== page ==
By the end of the workshop we had a couple of first-time story-writers in our midst. The teachers were beginning to share the challenges of balancing something as ‘inessential’ and essential as the time to read for joy in class with the demands of administrative work and completing the syllabus. Waseem, one of the trainers from Stir mentioned that the main reason we work is actually the children. Very often lost in the pressures of checking very real demands and tasks off the checklist, we forget the heart of it - which is the relationship being built with the child. He pointed out that stories could be a great option to reverse this disinvestment and foster strong relationships.
We came out of the workshop with many of the teachers coming up to us to ask for follow-up training with their organisations, and excited to see how they would go on to integrate stories into making different kinds of academic learning interesting - be it learning about division through biryani or just taking 20 minutes out of the day to Drop Everything And Read!
To see more images from the workshop, click here.
If you would like us to conduct a workshop with your organisation, drop us an email at [email protected]
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Amrita Tripathy, Marketing and Communcations Manager at Pratham Books does a round up of her favourite stories starring Daddy dearest.
Call him Daddy, Appa, Baba, Acchan, Abbu, Babuji or Pitaji. He is strong. He is loving. He is the protector and nurturer. He is no less than a superhero. My ‘baba’ is my role model. I’m sure your father must be your idol too. This Father’s Day, we bring to you some of our interesting stories on this real-life superhero – father.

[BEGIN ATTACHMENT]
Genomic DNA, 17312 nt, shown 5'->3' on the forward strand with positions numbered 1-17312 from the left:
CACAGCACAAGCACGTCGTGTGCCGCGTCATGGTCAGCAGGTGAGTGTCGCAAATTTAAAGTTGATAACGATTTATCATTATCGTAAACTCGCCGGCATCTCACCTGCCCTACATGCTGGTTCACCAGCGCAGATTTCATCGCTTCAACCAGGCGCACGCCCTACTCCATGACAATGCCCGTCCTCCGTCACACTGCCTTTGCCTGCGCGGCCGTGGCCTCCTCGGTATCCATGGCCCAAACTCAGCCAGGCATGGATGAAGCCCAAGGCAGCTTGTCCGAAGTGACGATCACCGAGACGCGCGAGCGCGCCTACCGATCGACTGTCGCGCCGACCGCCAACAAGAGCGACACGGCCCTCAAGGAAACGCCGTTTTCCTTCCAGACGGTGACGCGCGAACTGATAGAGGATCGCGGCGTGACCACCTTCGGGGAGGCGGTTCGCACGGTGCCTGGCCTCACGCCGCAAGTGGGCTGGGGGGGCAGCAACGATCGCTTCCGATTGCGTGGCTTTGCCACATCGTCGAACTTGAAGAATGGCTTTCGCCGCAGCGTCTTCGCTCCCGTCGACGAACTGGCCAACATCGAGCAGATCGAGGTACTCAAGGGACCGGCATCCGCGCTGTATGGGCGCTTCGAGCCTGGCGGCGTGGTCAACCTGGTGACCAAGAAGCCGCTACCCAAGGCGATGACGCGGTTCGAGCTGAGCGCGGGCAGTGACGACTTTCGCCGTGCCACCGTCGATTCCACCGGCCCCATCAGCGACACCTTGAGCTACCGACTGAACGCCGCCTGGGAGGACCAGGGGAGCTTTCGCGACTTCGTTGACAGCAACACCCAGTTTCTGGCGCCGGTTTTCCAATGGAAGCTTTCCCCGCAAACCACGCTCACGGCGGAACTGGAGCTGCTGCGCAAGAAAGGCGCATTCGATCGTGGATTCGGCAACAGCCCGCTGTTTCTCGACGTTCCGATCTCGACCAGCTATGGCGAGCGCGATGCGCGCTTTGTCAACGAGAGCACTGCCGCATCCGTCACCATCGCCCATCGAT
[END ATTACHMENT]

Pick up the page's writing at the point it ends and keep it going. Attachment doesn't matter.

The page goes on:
Anu and her love for moustaches- adapted from the original story by 'बाबाच्या मिश्या' (in Marathi) by Madhuri Purandare and translated by Jayashree Gopinath
Moustaches are so interesting and it becomes double intriguing when dads have it. Some have thick ones, while some have thin ones. There are many without one and some have long ones forming a beard. Our little Anu is in love with his daddy’s moustache! Actually, Anu likes anyone who has a moustache. No sooner has Anu seen a moustache and her mind brims with wonderful ideas. To know the ideas, read this interesting story.
Biju Spins Some Magic by Jaya Jaitly and Bhramara Nayak
Biju and his family are weavers in rural Odisha. They create beautiful fabrics and sell them in big cities in India and abroad. This is the tale of Biju’s adventures when he accompanies his father to Delhi to sell the saris, and in the process, impresses a city boy with his skill. With the traditional patachitra artwork, this story is truly a nostalgia of my childhood memories, of my homeland and those train journeys with baba. Not to ignore the Odisha handicrafts. A must read is what we suggest!
Cheenu's Gift by Sridala Swami and Suvidha Mistry